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However, the majority of people who experience this type of event will not go on to develop PTSD.
An analysis from the WHO World Mental Health Surveys found a 5.2% risk of developing PTSD after learning of the unexpected death of a loved one.
Predictor models have consistently found that childhood trauma, chronic adversity, and familial stressors increase risk for PTSD as well as risk for biological markers of risk for PTSD after a traumatic event in adulthood.
An individual that has been exposed to domestic violence is predisposed to the development of PTSD.
Men are more likely to experience a traumatic event, but women are more likely to experience the kind of high-impact traumatic event that can lead to PTSD, such as interpersonal violence and sexual assault.
One estimate suggests that the proportion of children and adolescents having PTSD in a non-wartorn population in a developed country may be 1% compared to 1.5% to 3% of adults, and much lower below the age of 10 years.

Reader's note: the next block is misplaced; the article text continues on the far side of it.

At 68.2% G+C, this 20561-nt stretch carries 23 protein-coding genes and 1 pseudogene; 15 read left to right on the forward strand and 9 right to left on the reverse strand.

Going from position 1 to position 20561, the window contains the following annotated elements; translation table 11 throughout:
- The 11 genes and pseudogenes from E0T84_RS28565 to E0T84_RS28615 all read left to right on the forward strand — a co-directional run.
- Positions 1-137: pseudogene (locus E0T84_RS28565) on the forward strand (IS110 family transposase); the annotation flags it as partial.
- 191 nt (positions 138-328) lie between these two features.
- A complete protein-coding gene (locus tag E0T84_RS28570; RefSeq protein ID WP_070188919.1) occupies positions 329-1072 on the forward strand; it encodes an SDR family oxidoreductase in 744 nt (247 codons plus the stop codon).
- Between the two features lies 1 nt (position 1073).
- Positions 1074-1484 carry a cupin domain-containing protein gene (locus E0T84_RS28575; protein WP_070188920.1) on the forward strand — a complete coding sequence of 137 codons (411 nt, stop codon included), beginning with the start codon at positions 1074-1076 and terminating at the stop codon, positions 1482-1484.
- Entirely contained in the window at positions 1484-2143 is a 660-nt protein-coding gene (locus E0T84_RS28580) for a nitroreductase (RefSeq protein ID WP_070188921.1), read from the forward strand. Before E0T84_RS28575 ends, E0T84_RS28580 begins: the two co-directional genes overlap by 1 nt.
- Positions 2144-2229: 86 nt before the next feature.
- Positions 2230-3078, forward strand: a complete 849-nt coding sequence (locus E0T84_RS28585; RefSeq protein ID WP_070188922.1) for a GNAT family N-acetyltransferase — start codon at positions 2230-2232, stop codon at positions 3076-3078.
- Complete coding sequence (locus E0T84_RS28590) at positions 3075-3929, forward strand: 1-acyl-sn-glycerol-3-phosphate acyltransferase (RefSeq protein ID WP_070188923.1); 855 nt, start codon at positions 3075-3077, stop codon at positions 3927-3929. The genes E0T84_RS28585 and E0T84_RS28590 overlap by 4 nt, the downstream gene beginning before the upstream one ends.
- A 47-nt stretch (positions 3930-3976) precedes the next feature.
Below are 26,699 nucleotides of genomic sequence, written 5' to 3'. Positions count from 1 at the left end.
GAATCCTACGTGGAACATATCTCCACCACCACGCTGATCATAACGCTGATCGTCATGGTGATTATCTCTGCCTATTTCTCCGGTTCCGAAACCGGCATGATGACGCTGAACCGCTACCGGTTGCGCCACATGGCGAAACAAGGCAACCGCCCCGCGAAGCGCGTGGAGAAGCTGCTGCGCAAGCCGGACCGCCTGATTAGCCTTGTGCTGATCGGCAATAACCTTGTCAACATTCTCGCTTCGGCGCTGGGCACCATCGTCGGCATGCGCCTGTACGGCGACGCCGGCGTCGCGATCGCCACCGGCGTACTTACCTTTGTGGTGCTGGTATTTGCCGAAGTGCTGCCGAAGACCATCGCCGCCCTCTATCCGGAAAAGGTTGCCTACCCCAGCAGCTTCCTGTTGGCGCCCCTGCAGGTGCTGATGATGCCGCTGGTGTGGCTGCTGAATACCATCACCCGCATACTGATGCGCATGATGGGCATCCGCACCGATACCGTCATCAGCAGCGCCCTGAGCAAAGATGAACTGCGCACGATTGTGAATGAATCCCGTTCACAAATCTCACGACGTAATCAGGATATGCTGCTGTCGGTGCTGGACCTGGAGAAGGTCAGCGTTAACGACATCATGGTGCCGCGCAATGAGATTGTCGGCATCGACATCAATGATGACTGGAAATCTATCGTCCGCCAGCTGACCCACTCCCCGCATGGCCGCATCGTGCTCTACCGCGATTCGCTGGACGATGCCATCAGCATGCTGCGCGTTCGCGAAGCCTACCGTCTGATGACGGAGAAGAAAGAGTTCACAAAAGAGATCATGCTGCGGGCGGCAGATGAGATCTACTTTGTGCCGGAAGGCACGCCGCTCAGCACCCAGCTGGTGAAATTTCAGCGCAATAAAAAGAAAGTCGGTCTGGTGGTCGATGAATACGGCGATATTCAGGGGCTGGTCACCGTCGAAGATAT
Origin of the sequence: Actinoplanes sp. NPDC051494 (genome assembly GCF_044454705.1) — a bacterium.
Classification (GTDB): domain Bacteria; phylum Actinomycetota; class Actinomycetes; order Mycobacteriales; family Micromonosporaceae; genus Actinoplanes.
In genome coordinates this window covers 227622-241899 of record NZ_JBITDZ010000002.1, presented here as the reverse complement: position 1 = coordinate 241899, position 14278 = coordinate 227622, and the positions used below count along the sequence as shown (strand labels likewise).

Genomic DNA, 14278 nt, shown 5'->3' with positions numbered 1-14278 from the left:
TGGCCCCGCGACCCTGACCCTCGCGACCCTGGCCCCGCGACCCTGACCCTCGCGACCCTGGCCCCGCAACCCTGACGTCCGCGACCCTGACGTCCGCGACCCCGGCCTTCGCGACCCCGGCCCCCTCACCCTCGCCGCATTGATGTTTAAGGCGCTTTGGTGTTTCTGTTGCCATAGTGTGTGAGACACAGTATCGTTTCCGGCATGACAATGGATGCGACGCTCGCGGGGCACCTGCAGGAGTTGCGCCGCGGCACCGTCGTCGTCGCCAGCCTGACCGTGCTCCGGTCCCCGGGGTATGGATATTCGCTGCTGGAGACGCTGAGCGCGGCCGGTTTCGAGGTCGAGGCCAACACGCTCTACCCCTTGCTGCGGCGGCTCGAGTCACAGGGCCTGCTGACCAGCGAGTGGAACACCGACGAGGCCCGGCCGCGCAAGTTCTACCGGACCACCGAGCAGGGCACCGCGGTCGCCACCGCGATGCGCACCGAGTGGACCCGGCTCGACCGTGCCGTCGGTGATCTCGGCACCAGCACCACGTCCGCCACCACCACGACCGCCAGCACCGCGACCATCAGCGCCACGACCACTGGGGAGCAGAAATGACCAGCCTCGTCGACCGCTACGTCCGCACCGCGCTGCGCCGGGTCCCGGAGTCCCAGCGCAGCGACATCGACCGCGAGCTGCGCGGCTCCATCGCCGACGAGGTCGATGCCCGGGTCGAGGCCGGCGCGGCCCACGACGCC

In the typical case, the individual with PTSD persistently avoids trauma-related thoughts and emotions, and discussion of the traumatic event, and may even have amnesia of the event.
However, the event is commonly relived by the individual through intrusive, recurrent recollections, flashbacks, and nightmares.
The likelihood of sustained severe symptoms is also higher if people around the survivor ignore (or are ignorant of) the rape or blame the rape survivor.While it is common to have symptoms after any traumatic event, these must persist to a sufficient degree (i.e., causing dysfunction in life or clinical levels of distress) for longer than one month after the trauma to be classified as PTSD (clinically significant dysfunction or distress for less than one month after the trauma may be acute stress disorder).Recovery from posttraumatic stress disorder or other anxiety disorders may be hindered, or the condition worsened, when substance use disorders are comorbid with PTSD.Research has also found that PTSD shares many genetic influences common to other psychiatric disorders.Panic and generalized anxiety disorders and PTSD share 60% of the same genetic variance.
Heightened startle responses and a smaller hippocampal volume have been identified as biomarkers for the risk of developing PTSD.